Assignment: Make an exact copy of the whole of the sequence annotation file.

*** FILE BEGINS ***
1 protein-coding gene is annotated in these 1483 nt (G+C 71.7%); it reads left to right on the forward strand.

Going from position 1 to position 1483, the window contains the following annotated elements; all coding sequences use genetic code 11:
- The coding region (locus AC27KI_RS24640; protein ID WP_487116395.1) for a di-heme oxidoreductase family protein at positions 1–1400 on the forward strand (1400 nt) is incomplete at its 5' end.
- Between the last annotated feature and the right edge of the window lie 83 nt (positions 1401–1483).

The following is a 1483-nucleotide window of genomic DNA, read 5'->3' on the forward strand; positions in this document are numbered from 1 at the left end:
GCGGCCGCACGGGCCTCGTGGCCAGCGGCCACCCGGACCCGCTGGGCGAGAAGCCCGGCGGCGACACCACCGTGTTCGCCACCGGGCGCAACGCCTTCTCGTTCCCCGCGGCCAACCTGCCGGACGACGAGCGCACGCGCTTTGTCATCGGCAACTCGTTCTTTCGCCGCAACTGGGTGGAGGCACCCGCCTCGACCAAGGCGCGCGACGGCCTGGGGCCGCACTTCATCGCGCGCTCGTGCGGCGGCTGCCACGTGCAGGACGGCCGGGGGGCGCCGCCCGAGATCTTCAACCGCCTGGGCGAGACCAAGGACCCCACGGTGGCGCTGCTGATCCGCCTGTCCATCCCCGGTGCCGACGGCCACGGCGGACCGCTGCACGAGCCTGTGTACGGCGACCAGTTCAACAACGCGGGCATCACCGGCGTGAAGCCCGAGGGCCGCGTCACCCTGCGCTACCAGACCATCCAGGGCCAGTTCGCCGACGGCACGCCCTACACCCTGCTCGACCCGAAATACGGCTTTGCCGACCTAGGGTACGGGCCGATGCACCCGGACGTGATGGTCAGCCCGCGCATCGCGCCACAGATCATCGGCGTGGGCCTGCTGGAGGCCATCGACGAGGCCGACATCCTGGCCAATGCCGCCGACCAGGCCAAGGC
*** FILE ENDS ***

1 protein-coding gene is annotated in these 1483 nt (G+C 71.7%); it reads left to right on the forward strand.

Going from position 1 to position 1483, the window contains the following annotated elements; all coding sequences use genetic code 11:
- The coding region (locus AC27KI_RS24640; protein ID WP_487116395.1) for a di-heme oxidoreductase family protein at positions 1–1400 on the forward strand (1400 nt) is incomplete at its 5' end.
- Between the last annotated feature and the right edge of the window lie 83 nt (positions 1401–1483).

The following is a 1483-nucleotide window of genomic DNA, read 5'->3' on the forward strand; positions in this document are numbered from 1 at the left end:
GCGGCCGCACGGGCCTCGTGGCCAGCGGCCACCCGGACCCGCTGGGCGAGAAGCCCGGCGGCGACACCACCGTGTTCGCCACCGGGCGCAACGCCTTCTCGTTCCCCGCGGCCAACCTGCCGGACGACGAGCGCACGCGCTTTGTCATCGGCAACTCGTTCTTTCGCCGCAACTGGGTGGAGGCACCCGCCTCGACCAAGGCGCGCGACGGCCTGGGGCCGCACTTCATCGCGCGCTCGTGCGGCGGCTGCCACGTGCAGGACGGCCGGGGGGCGCCGCCCGAGATCTTCAACCGCCTGGGCGAGACCAAGGACCCCACGGTGGCGCTGCTGATCCGCCTGTCCATCCCCGGTGCCGACGGCCACGGCGGACCGCTGCACGAGCCTGTGTACGGCGACCAGTTCAACAACGCGGGCATCACCGGCGTGAAGCCCGAGGGCCGCGTCACCCTGCGCTACCAGACCATCCAGGGCCAGTTCGCCGACGGCACGCCCTACACCCTGCTCGACCCGAAATACGGCTTTGCCGACCTAGGGTACGGGCCGATGCACCCGGACGTGATGGTCAGCCCGCGCATCGCGCCACAGATCATCGGCGTGGGCCTGCTGGAGGCCATCGACGAGGCCGACATCCTGGCCAATGCCGCCGACCAGGCCAAGGC